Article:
While Thatcherism is Dead, Capitalism Lives On
The question is not whether she was a good or bad person but whether capitalism works
“If you set out to be liked, you would be prepared to compromise on anything at any time, and you would achieve nothing.” This famous quote attributed to Margaret Thatcher explains why many regarded her as a conviction politician: a single-minded individual determined to exert their opinion regardless of what others think or the obstacles that may put in their way. This attitude to implement a vision in society led her to be viewed as an iconic figure and her policies to be seen as uniquely different.
Most of the discussion since her death has centred on the personality of Margaret Thatcher, with the country starkly divided. However, the question is not whether she was a good or bad person. If we scrutiny her policies, commonly termed Thatcherism, then manifestations of Capitalism are obvious. Looking at three prominent examples:
1. The rise of individualism. Thatcher promoted individualism, something to aspire for, over and above values of society. She was attributed to have famously said there is no such thing as society.
We witness the effects of this in today’s “broken Britain”. From family breakdowns, rising crime rates and anti-social behaviour, we live in a society where community values have eroded and individuals selfishly live for themselves at the cost of the society around them.
Yet these realities exist in almost every Western society – individuals shooting up school children in America, social breakdown across Europe are everyday realities and ugly fruits of individualism.
The real issue here isn’t that we are all just “Thatcher’s children”, but that this is a natural corollary of the capitalist view of society – the real architect was not Margaret Thatcher, but Jeremy Bentham!
2. Social inequality. Thatcher is famous for breaking up mining communities with her attack on the unions while leading an unprecedented period of wealth creation. However, closer scrutiny demonstrates that the mining industry was already in decline long before Thatcher was elected. The harsh realities of market economics, rather than Thatcherism saw to their death. Furthermore, despite Margaret Thatcher being credited with boosting Britain’s financial economy, it is this very sector that has today made the country near bankrupt and massively indebted.
In reality by her third term in office 28% of children in Britain were considered to be living below the poverty line. Today we have new metrics unimaginable during her tenure such as fuel poverty – fruits of her privatisations of the utilities.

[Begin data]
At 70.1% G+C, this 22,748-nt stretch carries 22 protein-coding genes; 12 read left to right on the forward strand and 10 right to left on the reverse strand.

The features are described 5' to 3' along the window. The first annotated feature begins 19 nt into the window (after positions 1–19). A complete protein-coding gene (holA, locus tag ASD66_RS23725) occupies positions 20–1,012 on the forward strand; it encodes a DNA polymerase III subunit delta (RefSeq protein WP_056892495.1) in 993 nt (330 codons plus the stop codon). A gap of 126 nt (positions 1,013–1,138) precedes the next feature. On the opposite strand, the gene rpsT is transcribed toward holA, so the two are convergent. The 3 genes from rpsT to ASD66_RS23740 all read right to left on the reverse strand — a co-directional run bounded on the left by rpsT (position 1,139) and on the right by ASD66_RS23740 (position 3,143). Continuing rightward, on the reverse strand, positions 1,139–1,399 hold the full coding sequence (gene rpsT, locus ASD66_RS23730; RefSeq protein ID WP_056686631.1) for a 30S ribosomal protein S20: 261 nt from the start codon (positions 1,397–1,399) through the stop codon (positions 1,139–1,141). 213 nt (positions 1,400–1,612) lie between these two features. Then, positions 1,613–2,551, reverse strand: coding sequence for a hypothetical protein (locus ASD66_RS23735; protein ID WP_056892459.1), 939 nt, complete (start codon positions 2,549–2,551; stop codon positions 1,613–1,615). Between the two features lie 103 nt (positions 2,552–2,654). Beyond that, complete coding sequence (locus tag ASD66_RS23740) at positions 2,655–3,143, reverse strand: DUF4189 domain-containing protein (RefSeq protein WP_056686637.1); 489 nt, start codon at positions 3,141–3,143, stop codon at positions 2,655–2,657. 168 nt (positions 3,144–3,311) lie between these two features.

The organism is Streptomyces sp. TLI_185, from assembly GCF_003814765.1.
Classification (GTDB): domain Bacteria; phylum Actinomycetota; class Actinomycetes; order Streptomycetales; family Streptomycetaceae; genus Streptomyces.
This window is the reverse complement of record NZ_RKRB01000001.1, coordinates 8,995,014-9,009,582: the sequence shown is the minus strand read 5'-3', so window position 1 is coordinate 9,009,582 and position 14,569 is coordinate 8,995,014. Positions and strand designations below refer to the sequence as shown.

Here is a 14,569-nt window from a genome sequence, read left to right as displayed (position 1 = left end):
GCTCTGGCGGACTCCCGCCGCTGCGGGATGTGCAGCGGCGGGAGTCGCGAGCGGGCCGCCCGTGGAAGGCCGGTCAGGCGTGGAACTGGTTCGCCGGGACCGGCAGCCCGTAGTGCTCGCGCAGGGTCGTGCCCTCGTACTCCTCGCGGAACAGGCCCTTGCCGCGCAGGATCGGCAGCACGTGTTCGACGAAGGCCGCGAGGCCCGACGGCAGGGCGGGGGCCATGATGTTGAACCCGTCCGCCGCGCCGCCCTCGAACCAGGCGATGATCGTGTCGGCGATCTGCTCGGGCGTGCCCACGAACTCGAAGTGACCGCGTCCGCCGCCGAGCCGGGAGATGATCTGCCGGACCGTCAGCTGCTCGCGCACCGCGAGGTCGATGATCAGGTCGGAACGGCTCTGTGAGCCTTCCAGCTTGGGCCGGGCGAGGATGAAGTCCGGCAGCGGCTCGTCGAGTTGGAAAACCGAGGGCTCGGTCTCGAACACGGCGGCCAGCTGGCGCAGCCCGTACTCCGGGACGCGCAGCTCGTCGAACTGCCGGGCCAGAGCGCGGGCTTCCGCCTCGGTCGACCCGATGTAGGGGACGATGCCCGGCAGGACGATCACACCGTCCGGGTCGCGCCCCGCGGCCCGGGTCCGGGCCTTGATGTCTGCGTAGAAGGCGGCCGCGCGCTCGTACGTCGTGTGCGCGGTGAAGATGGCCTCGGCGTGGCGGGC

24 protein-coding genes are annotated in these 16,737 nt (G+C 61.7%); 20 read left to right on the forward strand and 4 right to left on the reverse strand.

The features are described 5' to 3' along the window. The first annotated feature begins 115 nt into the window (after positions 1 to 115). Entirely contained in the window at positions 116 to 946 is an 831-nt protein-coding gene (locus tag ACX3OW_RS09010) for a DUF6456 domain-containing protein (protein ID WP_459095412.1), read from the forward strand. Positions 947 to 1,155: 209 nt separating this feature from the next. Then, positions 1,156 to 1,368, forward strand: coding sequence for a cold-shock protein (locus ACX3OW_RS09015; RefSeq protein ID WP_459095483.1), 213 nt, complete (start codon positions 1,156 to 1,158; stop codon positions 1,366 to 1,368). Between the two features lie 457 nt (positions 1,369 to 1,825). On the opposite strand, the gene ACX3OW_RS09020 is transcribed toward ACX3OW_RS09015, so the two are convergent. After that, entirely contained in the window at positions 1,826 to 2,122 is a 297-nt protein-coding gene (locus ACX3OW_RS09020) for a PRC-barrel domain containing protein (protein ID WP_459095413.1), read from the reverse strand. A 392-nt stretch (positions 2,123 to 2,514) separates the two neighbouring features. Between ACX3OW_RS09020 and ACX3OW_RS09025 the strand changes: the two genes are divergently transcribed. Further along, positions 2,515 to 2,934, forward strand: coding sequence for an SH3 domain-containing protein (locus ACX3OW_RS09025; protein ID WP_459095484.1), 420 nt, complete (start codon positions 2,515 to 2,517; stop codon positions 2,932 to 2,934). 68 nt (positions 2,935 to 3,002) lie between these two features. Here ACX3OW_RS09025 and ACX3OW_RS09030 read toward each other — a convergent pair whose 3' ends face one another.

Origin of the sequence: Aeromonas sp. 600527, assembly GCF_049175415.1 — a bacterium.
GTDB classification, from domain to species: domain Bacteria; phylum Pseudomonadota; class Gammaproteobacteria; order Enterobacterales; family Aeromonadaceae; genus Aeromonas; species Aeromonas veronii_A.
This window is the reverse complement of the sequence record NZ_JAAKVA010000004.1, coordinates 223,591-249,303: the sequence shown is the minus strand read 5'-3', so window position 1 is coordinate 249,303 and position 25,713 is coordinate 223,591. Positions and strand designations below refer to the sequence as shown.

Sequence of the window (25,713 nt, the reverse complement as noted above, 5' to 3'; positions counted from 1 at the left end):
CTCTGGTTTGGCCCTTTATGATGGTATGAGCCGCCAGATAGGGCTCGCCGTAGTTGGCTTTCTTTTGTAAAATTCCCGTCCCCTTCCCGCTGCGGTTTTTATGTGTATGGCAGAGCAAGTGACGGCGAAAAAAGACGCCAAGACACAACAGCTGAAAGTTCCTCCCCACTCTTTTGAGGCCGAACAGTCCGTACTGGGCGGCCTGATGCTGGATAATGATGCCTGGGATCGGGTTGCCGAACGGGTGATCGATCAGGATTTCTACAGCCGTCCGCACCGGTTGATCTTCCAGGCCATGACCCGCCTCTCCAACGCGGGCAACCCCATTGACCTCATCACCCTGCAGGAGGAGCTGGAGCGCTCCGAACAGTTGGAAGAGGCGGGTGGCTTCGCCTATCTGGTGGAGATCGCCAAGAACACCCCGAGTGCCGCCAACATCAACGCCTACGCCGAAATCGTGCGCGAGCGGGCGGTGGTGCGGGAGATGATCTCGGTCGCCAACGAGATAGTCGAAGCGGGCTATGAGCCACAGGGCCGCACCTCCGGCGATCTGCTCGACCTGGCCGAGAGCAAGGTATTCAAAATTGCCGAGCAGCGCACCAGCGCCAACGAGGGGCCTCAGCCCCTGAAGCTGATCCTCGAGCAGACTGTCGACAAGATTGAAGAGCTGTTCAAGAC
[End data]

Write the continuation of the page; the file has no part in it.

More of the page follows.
Though she was a believer in the liberal free market, we find equally dogmatic adherents of the market in the New Labour party with the likes of Tony Blair and Gordon Brown, as well as prominent politicians across the globe. Thus, today Capitalism crosses political colours and national boundaries.
This is more directly related to the expansion of global capitalism, rather than Thatcherism alone, and has been hastened by the collapse of communism.
3. Financial deregulation. Her tenure led to the re-shaping of the British economy to a service led function, with particular emphasis on the financial sector. A key policy directive was to deregulate this sector to make it easier for big banks to develop and sell dubious products. The irony of her death occurring at a time when the entire world is experiencing a depression brought on by the collapse in global finance is not lost.
Though these policies are attributed to Thatcher, in reality, they have been implemented not only in much of the Western world but even in the developing world under the notorious banner of the “Washington Consensus”. Hence this is an extension of liberal economics, the economics of the likes of Milton Friedman. These policies are the root of the economic misery today.
In reality, we can conclude that Thatcherism is just capitalism in a very poor guise. At the end of every political cycle capitalism is rebranded to extend its sell-by-date – whether in the guise of New Labour, or the Neo-Conservative movement in America.
Today, after over twenty years of global capitalism as the sole ideology in the world we witness a world economy on its knees and an unprecedented global depression. The fruits of Capitalism not Thatcherism!